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Wilson doesn’t really care what you think about why he’s in Denver

The fact is - he loved being a Seahawk, but now he loves being a Bronco.

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Good morning, Broncos Country!

If you were a conspiracy theorist, you might seriously wonder if the NFL planned for ESPN to issue a report this week about the Seahawks trying to trade Russell Wilson to the Browns back in 2018.

As if Wilson returning with his new team to play his old team in Week 1 on prime time television wasn’t drama enough, now there’s seemingly added incentive for Wilson to unleash his angst toward his former coach Pete Carroll.

The report dug into the details behind the already well-known fact that Wilson demanded a trade because he and Carroll did not see eye to eye. It also alluded to Wilson taking a step back in his career.

Current Broncos head coach Nathaniel Hackett weighed in on that one.

“I just know what I see out here on the practice field, and he looks awesome,” Hackett said. “So excited to have him here.”

And while the separation last spring is thought to be mostly over differing philosophies - Wilson wanting a more passer-friendly offense and Carroll preferring a run-first, defense-oriented scheme - it seems that part of the divorce came from the front office seeking out a different quarterback much earlier than 2022.

GM John Schneider was reportedly very interested in Patrick Mahomes in 2017 if he could fall far enough down in the first round.

He did not, so Schneider set his sights toward Josh Allen in 2018. But knowing the Bills were going for Allen with the seventh overall pick, Schneider approached the Browns with an offer - Wilson for the No. 1 overall pick in the draft.

It was seen as a clear sign that the Seahawks didn’t recognize the future Hall-of-Famer they had in their midst.

According to Henderson’s report, a Seahawks front office source said Wilson’s camp was “f---ing pissed.”

But on Thursday Wilson responded by saying he always realized that trading players is “part of professional sports” and he “didn’t really pay attention to it.”

“They tried to [trade me] a couple times and tried to see what was out there. ...Upset is probably the wrong word. I believe in my talent and who I am,” Wilson said, adding that who he is is a player who always wants to win.

“I believe I am one of the best in the world. I don’t worry about anything else other than that. I think my focus has always been on winning, what we can do, how we can add great players and everything else,” Wilson said. “I got to play with some amazing guys, some of the world’s best. ... So my focus is always on winning. That’s really all that matters.”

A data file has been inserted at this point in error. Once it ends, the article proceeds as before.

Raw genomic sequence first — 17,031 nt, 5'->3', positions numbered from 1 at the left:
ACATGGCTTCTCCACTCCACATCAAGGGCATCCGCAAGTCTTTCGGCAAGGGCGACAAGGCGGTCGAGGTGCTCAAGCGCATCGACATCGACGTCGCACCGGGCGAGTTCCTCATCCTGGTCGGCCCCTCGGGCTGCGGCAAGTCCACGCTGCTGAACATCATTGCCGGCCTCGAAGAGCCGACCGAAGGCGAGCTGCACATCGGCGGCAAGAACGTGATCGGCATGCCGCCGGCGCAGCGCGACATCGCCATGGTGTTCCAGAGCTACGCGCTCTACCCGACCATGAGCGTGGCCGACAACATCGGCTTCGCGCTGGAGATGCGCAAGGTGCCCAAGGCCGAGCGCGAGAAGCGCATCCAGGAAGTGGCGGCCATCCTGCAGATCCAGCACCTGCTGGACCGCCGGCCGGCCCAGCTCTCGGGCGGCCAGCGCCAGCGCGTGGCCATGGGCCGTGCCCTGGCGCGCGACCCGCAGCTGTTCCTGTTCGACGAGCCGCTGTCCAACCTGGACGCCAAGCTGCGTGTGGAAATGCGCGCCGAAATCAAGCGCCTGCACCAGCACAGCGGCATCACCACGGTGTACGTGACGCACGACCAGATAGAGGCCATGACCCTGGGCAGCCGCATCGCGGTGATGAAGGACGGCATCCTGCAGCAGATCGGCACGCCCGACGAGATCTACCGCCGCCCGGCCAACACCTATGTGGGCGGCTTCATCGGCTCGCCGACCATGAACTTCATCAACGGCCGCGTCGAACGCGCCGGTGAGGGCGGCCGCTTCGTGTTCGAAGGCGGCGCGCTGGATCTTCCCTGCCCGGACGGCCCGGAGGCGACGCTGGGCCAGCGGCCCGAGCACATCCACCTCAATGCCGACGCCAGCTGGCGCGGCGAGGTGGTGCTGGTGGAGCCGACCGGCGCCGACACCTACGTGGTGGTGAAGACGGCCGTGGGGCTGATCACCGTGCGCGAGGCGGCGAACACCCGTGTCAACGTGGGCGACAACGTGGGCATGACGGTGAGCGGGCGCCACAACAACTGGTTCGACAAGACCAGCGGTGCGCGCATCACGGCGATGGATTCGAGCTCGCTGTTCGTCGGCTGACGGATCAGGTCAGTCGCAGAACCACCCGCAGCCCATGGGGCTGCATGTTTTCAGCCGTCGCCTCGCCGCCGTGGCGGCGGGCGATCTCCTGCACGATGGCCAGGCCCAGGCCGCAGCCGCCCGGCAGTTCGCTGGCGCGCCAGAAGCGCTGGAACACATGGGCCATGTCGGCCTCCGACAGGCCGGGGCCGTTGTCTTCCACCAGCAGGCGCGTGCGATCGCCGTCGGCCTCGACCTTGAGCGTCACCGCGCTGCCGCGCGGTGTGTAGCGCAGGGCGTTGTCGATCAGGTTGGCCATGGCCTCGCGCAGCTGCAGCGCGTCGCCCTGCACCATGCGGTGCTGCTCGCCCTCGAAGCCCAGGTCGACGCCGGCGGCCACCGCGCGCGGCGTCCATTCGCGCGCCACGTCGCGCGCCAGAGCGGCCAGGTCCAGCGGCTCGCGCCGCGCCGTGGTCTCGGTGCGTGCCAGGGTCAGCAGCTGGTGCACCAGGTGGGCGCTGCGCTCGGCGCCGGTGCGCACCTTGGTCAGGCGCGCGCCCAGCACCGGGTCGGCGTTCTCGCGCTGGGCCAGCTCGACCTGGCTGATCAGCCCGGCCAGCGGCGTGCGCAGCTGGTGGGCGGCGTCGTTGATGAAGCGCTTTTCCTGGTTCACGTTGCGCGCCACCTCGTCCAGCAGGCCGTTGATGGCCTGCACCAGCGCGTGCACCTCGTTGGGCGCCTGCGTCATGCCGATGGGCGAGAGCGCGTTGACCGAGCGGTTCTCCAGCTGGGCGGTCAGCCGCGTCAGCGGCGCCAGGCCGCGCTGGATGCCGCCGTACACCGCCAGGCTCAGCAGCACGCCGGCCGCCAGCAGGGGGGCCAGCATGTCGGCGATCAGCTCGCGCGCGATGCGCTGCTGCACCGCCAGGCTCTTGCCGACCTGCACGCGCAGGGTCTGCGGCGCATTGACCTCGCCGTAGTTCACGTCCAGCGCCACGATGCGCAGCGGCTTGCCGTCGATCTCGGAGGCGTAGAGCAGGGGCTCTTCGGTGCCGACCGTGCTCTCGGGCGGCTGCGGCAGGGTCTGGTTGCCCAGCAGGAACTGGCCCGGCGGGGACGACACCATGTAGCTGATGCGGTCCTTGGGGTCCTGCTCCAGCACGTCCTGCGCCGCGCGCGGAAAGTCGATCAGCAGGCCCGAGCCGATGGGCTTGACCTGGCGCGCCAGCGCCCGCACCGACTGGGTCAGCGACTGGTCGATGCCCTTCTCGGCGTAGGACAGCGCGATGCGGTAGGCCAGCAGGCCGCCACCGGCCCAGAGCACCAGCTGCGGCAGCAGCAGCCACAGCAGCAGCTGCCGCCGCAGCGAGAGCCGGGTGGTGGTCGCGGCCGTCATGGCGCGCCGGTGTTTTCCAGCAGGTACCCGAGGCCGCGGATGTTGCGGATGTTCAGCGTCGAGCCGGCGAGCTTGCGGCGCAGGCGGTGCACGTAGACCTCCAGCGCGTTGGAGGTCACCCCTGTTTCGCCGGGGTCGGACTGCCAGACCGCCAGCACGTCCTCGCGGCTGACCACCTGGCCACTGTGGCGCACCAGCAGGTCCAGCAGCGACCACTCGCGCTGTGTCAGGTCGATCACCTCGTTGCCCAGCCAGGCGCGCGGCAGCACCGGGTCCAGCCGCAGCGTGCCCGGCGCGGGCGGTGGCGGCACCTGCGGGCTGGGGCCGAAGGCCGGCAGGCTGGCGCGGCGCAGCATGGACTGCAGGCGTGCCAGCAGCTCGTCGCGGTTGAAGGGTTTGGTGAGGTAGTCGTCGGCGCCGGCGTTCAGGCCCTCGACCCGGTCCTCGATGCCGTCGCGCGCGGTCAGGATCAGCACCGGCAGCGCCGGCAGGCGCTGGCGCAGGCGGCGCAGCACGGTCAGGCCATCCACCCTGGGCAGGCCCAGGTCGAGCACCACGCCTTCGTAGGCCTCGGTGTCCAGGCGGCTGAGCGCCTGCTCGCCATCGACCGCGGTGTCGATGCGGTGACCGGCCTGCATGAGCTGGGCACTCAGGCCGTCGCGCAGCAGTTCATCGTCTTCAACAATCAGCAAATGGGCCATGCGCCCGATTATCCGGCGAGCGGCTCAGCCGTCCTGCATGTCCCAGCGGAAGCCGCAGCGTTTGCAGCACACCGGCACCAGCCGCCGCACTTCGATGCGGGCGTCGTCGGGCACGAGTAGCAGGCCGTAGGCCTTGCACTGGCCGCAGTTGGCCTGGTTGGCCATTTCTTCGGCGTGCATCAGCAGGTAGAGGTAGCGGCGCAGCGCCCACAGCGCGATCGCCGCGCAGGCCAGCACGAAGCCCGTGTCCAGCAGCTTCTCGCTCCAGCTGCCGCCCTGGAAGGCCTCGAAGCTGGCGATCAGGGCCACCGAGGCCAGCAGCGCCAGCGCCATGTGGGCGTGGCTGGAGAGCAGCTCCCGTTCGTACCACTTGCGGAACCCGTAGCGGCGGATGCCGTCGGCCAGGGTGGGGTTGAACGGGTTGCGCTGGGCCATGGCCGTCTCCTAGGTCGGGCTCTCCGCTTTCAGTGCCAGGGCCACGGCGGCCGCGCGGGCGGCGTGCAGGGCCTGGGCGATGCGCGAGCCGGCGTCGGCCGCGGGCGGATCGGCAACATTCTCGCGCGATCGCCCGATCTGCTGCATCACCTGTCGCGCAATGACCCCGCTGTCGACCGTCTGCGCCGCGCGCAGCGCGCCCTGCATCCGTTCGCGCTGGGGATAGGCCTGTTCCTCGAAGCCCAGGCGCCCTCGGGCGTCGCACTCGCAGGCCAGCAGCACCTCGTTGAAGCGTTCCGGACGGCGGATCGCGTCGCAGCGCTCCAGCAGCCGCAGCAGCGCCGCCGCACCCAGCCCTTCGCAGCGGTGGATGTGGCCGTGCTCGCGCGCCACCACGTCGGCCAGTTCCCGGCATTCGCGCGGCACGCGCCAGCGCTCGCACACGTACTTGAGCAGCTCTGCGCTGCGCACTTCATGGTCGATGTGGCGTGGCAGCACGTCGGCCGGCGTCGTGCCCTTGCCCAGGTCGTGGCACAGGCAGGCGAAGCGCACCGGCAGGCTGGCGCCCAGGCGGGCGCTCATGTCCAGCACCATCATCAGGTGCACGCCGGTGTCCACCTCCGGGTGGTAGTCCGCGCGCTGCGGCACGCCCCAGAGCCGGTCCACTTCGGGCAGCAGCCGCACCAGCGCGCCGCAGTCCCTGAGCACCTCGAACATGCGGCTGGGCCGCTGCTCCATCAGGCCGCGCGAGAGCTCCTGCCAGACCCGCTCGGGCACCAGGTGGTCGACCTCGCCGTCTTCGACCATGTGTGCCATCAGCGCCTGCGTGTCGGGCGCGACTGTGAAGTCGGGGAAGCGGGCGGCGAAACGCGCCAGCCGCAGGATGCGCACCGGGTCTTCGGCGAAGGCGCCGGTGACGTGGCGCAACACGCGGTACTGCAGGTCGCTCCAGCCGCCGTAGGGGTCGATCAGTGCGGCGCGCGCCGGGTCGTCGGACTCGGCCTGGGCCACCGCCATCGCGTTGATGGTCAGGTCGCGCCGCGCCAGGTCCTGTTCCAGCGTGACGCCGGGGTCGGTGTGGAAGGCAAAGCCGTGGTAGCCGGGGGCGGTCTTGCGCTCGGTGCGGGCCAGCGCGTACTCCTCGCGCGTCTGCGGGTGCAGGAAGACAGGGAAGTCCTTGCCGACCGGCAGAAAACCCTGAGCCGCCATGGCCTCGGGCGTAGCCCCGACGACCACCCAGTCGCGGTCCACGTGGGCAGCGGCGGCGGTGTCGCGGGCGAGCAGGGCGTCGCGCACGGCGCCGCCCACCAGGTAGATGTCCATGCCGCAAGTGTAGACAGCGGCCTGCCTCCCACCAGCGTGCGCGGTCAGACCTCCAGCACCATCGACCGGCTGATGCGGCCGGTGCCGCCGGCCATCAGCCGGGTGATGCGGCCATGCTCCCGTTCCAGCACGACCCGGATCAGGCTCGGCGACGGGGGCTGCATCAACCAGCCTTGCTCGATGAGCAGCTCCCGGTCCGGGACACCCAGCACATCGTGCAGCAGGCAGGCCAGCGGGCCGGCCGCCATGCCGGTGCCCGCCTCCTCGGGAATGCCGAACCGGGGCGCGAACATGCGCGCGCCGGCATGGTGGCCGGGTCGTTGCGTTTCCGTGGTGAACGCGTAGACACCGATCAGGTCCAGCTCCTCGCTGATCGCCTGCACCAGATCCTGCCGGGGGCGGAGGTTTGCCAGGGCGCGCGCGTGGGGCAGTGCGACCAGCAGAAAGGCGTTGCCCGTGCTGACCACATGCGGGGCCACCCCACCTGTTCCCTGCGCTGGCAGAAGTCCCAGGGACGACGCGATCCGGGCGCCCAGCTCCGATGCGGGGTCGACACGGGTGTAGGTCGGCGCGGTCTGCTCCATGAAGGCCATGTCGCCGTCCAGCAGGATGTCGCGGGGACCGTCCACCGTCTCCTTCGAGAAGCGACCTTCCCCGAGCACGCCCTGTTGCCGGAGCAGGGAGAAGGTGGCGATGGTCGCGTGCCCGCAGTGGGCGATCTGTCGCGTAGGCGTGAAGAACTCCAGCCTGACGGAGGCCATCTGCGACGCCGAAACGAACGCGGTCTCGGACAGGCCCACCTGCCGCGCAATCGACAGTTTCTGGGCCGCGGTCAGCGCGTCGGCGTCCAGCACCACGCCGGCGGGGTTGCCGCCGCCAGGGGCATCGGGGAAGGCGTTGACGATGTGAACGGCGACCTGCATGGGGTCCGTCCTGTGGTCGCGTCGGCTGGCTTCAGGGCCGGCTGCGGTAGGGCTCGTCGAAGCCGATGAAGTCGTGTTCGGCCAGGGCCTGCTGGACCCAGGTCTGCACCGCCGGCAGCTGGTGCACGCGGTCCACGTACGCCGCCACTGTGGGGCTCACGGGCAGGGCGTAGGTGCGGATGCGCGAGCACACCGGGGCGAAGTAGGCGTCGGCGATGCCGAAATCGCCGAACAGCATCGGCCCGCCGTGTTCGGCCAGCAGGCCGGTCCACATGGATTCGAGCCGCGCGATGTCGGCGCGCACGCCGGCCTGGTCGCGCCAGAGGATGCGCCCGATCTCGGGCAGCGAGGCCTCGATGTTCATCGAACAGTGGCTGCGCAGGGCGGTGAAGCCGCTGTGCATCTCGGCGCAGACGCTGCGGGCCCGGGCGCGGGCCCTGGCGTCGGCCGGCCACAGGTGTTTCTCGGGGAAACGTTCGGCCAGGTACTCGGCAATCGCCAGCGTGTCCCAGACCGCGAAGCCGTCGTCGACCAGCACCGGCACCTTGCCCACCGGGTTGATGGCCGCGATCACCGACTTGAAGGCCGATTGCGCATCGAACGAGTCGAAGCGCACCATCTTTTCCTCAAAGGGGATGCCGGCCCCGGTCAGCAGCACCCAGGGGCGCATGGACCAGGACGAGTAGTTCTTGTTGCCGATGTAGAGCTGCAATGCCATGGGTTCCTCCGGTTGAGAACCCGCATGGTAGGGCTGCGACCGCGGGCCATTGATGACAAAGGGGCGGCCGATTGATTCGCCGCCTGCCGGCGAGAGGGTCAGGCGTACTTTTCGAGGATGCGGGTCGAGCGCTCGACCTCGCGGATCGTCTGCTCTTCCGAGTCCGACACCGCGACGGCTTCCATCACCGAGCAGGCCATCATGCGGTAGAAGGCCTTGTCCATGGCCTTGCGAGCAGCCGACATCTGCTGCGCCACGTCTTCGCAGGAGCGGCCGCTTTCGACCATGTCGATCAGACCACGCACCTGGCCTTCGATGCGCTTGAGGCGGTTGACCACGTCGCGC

The ESPN story had other juicy details of the split, including inferences that Wilson was also mad about an offense that was preventing him from MVP honors.

Benjamin Allbright clarified on Broncos Country Tonight that the award itself isn’t what Wilson is interested in.

“It’s about leaving his mark on football,” Allbright said, noting that all the greats are concerned about that, concerned about their place in football history.”

And Wilson realized he was not going to be able to leave his greatest legacy by staying with the Seahawks.

Of course the rest is history. That 2018 trade didn’t happen anyway. The Browns took Baker Mayfield. The Bills got Allen.

And well, here we are four years later with the Bills aiming again to knock off the Chiefs from their AFC pedestal; the Browns are once again in a QB dumpster fire; and the Broncos made the deal of the century to get Wilson in exchange for Denver’s maligned backup Drew Lock.

Both Wilson and the Seahawks will say they don’t care what sports reporters or fans are saying about the situation.

Wilson, of course, took the high road when asked about it Thursday.

“I don’t worry about all this stuff. People have opinions and thoughts and ideas, and everybody has their own right to think what they want to think,” Wilson said on Thursday. “I know how the whole thing went and how it transpired and just the whole situation.”

Then Wilson highlighted how much he loved playing for the Seahawks for 10 years.

“I know every second of it I’ve enjoyed, in terms of being there and just tried to give my all every day. That’s all I know,” he said. “At the end of the day, every play, every game, every situation, hurt, dinged up, highest moments, lowest moments sometimes, [I] gave my all and that’s all I can give.”

Carroll was equally dismissive of the implication in the question.

“What’s it gonna be like?” Carroll said about having Wilson back in Seattle, but on the other side of the field. “It’s not going to be anything different than it ever would be. Why would it be something different? He’s a terrific player, and he’s going to do his thing over there, just like all the guys we play. This has been a long time coming — it’s not like we just changed uniforms last week. We’re in good shape, and I’m not in any way expecting it to be anything different.”

But while all that drama makes for glorious storylines on TV networks, it is irrelevant to both Wilson and Carroll.

Irrelevant unless it’s extra fuel for a win.

And a win is something both want - and probably need - to start their seasons.

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